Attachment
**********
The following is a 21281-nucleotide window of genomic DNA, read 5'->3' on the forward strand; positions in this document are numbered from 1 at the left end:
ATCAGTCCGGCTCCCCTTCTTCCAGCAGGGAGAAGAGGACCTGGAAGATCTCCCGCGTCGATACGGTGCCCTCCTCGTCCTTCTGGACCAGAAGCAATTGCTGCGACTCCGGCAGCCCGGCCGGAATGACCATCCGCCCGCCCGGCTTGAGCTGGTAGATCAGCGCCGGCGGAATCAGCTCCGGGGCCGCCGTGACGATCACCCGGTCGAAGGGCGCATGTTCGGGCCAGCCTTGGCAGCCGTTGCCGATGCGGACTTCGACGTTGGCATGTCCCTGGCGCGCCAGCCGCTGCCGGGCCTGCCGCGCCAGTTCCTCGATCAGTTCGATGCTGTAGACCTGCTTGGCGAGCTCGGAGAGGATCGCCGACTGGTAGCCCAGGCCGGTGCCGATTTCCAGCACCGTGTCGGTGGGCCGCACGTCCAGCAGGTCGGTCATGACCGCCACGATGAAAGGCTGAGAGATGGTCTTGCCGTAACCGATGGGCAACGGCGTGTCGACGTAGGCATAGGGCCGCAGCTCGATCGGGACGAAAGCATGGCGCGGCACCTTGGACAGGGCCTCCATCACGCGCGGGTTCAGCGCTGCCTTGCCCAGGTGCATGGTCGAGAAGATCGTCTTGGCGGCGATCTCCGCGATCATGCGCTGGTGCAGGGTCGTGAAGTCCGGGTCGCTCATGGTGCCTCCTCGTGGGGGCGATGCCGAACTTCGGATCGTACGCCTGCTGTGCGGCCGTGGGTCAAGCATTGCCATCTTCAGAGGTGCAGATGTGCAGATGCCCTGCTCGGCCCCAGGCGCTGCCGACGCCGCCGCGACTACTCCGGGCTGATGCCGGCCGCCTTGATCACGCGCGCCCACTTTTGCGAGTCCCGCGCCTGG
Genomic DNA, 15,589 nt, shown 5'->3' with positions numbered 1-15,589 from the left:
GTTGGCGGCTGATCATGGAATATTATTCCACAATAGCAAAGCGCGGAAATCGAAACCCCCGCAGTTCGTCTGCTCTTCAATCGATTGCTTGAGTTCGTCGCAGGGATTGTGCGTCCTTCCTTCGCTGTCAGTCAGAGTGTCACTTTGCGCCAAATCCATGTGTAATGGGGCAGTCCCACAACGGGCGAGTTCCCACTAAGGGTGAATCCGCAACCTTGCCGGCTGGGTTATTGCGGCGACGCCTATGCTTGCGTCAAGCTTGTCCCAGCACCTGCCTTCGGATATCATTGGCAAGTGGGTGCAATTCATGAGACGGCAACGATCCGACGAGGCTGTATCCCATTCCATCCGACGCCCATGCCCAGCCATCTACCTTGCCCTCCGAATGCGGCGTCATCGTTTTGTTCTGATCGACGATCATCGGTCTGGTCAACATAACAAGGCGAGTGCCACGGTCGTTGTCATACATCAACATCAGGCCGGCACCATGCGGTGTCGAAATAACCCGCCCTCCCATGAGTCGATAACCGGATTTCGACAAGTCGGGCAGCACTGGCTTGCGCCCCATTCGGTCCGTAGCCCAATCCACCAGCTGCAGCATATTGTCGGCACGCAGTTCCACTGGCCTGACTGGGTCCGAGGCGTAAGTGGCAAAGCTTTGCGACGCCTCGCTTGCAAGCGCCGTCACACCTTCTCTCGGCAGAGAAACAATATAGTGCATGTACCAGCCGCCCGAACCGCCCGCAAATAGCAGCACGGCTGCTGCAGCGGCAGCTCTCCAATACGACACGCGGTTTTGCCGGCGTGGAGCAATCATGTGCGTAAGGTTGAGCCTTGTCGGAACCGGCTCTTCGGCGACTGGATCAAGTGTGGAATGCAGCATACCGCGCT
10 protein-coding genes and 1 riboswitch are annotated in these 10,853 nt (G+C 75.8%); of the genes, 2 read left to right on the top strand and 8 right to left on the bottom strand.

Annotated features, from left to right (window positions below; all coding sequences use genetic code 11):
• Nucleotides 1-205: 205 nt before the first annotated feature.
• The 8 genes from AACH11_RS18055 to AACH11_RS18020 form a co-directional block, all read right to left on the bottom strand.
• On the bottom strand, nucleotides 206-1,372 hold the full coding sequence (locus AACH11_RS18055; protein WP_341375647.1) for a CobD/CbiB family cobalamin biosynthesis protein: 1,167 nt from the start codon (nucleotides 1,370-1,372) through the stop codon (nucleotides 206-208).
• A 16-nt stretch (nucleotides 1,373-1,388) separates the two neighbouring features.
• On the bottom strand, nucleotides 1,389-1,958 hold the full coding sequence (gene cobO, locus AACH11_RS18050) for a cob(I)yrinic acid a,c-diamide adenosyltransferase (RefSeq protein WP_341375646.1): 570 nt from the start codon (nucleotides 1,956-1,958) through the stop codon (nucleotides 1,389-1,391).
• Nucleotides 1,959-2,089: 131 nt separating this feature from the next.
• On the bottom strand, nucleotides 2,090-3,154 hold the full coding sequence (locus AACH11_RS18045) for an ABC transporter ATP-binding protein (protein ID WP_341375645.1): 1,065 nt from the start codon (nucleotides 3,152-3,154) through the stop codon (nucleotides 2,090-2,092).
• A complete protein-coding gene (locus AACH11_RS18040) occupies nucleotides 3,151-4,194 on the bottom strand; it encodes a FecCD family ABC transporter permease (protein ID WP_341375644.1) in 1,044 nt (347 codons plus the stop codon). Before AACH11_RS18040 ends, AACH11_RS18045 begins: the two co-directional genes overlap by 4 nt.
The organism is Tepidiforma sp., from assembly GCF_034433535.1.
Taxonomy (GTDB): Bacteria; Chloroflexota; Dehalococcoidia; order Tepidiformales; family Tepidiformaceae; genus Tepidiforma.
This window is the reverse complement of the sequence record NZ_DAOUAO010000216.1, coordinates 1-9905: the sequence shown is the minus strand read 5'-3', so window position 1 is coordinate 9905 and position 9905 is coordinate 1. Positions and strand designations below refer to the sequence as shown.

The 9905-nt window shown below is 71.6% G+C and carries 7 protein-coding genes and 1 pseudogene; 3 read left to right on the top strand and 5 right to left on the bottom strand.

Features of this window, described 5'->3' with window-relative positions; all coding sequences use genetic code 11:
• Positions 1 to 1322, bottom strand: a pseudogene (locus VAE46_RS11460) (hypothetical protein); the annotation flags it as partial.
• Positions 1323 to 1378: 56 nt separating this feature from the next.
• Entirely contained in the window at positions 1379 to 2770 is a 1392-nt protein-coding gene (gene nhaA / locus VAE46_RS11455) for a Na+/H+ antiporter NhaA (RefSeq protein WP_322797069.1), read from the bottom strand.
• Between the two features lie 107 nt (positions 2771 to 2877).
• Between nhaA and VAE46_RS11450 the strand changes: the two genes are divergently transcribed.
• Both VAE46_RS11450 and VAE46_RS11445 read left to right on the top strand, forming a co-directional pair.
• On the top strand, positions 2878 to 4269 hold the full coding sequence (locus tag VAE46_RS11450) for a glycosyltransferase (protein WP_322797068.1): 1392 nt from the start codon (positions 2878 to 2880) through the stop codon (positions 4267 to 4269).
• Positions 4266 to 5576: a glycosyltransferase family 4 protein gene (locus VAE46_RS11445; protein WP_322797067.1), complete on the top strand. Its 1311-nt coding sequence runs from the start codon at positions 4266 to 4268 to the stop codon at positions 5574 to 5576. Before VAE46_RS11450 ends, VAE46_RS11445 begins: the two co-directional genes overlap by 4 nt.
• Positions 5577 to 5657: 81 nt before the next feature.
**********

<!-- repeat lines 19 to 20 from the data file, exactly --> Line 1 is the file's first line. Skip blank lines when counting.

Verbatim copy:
Features of this window, described 5'->3' with window-relative positions; all coding sequences use genetic code 11:
• Positions 1 to 1322, bottom strand: a pseudogene (locus VAE46_RS11460) (hypothetical protein); the annotation flags it as partial.